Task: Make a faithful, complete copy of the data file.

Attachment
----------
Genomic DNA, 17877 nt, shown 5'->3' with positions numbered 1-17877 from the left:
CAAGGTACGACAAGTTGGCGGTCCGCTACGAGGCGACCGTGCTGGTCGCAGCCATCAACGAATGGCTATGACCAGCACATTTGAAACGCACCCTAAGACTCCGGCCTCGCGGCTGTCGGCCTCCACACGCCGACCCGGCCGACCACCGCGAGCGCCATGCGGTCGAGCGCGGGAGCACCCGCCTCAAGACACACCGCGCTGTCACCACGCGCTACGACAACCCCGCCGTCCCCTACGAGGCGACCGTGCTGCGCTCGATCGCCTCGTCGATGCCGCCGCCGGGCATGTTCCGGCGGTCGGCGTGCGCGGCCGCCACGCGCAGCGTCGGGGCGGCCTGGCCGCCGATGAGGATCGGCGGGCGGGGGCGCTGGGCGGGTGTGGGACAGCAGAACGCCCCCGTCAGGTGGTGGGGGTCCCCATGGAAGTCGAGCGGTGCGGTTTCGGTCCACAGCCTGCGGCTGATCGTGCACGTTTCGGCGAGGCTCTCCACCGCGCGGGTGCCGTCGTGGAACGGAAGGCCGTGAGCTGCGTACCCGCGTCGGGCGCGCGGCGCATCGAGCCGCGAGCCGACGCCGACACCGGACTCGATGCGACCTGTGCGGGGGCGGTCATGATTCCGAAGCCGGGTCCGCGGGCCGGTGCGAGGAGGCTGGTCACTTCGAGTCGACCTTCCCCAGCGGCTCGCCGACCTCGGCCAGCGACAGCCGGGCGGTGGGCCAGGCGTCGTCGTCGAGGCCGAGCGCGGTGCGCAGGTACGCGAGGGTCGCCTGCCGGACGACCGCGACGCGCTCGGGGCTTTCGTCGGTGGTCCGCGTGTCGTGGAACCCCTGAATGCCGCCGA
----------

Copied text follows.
Genomic DNA, 17877 nt, shown 5'->3' with positions numbered 1-17877 from the left:
CAAGGTACGACAAGTTGGCGGTCCGCTACGAGGCGACCGTGCTGGTCGCAGCCATCAACGAATGGCTATGACCAGCACATTTGAAACGCACCCTAAGACTCCGGCCTCGCGGCTGTCGGCCTCCACACGCCGACCCGGCCGACCACCGCGAGCGCCATGCGGTCGAGCGCGGGAGCACCCGCCTCAAGACACACCGCGCTGTCACCACGCGCTACGACAACCCCGCCGTCCCCTACGAGGCGACCGTGCTGCGCTCGATCGCCTCGTCGATGCCGCCGCCGGGCATGTTCCGGCGGTCGGCGTGCGCGGCCGCCACGCGCAGCGTCGGGGCGGCCTGGCCGCCGATGAGGATCGGCGGGCGGGGGCGCTGGGCGGGTGTGGGACAGCAGAACGCCCCCGTCAGGTGGTGGGGGTCCCCATGGAAGTCGAGCGGTGCGGTTTCGGTCCACAGCCTGCGGCTGATCGTGCACGTTTCGGCGAGGCTCTCCACCGCGCGGGTGCCGTCGTGGAACGGAAGGCCGTGAGCTGCGTACCCGCGTCGGGCGCGCGGCGCATCGAGCCGCGAGCCGACGCCGACACCGGACTCGATGCGACCTGTGCGGGGGCGGTCATGATTCCGAAGCCGGGTCCGCGGGCCGGTGCGAGGAGGCTGGTCACTTCGAGTCGACCTTCCCCAGCGGCTCGCCGACCTCGGCCAGCGACAGCCGGGCGGTGGGCCAGGCGTCGTCGTCGAGGCCGAGCGCGGTGCGCAGGTACGCGAGGGTCGCCTGCCGGACGACCGCGACGCGCTCGGGGCTTTCGTCGGTGGTCCGCGTGTCGTGGAACCCCTGAATGCCGCCGA